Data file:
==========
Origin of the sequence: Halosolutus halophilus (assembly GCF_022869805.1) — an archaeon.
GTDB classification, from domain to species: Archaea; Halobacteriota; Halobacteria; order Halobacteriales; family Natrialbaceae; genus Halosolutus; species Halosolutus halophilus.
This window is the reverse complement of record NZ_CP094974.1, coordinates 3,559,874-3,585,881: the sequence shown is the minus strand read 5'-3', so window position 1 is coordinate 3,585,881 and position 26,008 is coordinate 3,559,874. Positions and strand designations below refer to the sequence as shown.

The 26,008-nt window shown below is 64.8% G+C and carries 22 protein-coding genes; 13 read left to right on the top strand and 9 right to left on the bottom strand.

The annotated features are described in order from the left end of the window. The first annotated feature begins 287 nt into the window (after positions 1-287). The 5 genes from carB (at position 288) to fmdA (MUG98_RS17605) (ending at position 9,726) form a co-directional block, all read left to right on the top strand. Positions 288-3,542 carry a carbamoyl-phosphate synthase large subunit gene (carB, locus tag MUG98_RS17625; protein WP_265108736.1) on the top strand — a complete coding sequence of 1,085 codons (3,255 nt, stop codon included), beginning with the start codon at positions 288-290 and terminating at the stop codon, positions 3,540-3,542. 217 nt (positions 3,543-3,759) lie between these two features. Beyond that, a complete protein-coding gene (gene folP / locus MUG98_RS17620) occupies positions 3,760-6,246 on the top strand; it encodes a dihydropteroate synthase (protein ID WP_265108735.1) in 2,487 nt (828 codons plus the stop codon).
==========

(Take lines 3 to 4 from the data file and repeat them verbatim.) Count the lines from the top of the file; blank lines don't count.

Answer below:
This window is the reverse complement of record NZ_CP094974.1, coordinates 3,559,874-3,585,881: the sequence shown is the minus strand read 5'-3', so window position 1 is coordinate 3,585,881 and position 26,008 is coordinate 3,559,874. Positions and strand designations below refer to the sequence as shown.

The 26,008-nt window shown below is 64.8% G+C and carries 22 protein-coding genes; 13 read left to right on the top strand and 9 right to left on the bottom strand.